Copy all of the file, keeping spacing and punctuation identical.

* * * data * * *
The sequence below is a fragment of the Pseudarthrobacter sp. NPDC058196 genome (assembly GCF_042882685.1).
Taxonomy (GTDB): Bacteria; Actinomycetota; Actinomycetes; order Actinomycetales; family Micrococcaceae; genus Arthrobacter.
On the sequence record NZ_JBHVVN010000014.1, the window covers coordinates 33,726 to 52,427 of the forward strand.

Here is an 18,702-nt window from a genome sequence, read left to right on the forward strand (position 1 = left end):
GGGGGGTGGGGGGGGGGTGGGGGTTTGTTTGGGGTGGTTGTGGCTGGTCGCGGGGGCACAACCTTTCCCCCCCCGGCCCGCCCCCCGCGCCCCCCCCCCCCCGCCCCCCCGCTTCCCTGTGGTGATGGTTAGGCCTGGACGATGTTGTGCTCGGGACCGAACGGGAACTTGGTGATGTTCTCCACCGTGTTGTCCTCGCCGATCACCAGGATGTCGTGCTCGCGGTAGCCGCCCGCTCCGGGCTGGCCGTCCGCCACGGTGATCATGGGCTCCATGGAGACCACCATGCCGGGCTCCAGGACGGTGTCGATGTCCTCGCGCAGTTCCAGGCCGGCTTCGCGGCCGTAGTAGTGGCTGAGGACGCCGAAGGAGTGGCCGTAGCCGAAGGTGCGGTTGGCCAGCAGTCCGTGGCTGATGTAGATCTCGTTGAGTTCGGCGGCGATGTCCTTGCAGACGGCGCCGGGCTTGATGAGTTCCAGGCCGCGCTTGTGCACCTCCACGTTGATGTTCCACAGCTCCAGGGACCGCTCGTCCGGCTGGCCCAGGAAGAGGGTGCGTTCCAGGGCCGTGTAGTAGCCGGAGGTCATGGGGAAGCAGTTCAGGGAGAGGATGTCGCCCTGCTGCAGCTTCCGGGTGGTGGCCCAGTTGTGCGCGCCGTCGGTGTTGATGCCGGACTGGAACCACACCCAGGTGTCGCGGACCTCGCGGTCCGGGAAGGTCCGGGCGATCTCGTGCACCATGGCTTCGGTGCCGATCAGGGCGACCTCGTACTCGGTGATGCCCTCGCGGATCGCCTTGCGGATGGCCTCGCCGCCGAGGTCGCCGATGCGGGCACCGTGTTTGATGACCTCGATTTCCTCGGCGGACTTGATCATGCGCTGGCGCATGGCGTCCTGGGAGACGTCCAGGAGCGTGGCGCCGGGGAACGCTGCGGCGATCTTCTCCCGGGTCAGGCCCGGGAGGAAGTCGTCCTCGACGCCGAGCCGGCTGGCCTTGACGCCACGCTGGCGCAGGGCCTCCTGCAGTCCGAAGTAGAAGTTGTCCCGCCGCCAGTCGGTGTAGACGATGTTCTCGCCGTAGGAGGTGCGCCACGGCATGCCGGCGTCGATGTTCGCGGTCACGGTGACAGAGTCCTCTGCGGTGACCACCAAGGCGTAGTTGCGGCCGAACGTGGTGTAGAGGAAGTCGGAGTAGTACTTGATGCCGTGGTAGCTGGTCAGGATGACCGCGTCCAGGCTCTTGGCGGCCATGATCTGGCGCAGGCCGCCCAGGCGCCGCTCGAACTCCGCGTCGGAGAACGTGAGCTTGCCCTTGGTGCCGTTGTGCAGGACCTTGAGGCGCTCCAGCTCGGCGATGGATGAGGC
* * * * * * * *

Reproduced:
The sequence below is a fragment of the Pseudarthrobacter sp. NPDC058196 genome (assembly GCF_042882685.1).
Taxonomy (GTDB): Bacteria; Actinomycetota; Actinomycetes; order Actinomycetales; family Micrococcaceae; genus Arthrobacter.
On the sequence record NZ_JBHVVN010000014.1, the window covers coordinates 33,726 to 52,427 of the forward strand.

Here is an 18,702-nt window from a genome sequence, read left to right on the forward strand (position 1 = left end):
GGGGGGTGGGGGGGGGGTGGGGGTTTGTTTGGGGTGGTTGTGGCTGGTCGCGGGGGCACAACCTTTCCCCCCCCGGCCCGCCCCCCGCGCCCCCCCCCCCCCGCCCCCCCGCTTCCCTGTGGTGATGGTTAGGCCTGGACGATGTTGTGCTCGGGACCGAACGGGAACTTGGTGATGTTCTCCACCGTGTTGTCCTCGCCGATCACCAGGATGTCGTGCTCGCGGTAGCCGCCCGCTCCGGGCTGGCCGTCCGCCACGGTGATCATGGGCTCCATGGAGACCACCATGCCGGGCTCCAGGACGGTGTCGATGTCCTCGCGCAGTTCCAGGCCGGCTTCGCGGCCGTAGTAGTGGCTGAGGACGCCGAAGGAGTGGCCGTAGCCGAAGGTGCGGTTGGCCAGCAGTCCGTGGCTGATGTAGATCTCGTTGAGTTCGGCGGCGATGTCCTTGCAGACGGCGCCGGGCTTGATGAGTTCCAGGCCGCGCTTGTGCACCTCCACGTTGATGTTCCACAGCTCCAGGGACCGCTCGTCCGGCTGGCCCAGGAAGAGGGTGCGTTCCAGGGCCGTGTAGTAGCCGGAGGTCATGGGGAAGCAGTTCAGGGAGAGGATGTCGCCCTGCTGCAGCTTCCGGGTGGTGGCCCAGTTGTGCGCGCCGTCGGTGTTGATGCCGGACTGGAACCACACCCAGGTGTCGCGGACCTCGCGGTCCGGGAAGGTCCGGGCGATCTCGTGCACCATGGCTTCGGTGCCGATCAGGGCGACCTCGTACTCGGTGATGCCCTCGCGGATCGCCTTGCGGATGGCCTCGCCGCCGAGGTCGCCGATGCGGGCACCGTGTTTGATGACCTCGATTTCCTCGGCGGACTTGATCATGCGCTGGCGCATGGCGTCCTGGGAGACGTCCAGGAGCGTGGCGCCGGGGAACGCTGCGGCGATCTTCTCCCGGGTCAGGCCCGGGAGGAAGTCGTCCTCGACGCCGAGCCGGCTGGCCTTGACGCCACGCTGGCGCAGGGCCTCCTGCAGTCCGAAGTAGAAGTTGTCCCGCCGCCAGTCGGTGTAGACGATGTTCTCGCCGTAGGAGGTGCGCCACGGCATGCCGGCGTCGATGTTCGCGGTCACGGTGACAGAGTCCTCTGCGGTGACCACCAAGGCGTAGTTGCGGCCGAACGTGGTGTAGAGGAAGTCGGAGTAGTACTTGATGCCGTGGTAGCTGGTCAGGATGACCGCGTCCAGGCTCTTGGCGGCCATGATCTGGCGCAGGCCGCCCAGGCGCCGCTCGAACTCCGCGTCGGAGAACGTGAGCTTGCCCTTGGTGCCGTTGTGCAGGACCTTGAGGCGCTCCAGCTCGGCGATGGATGAGGC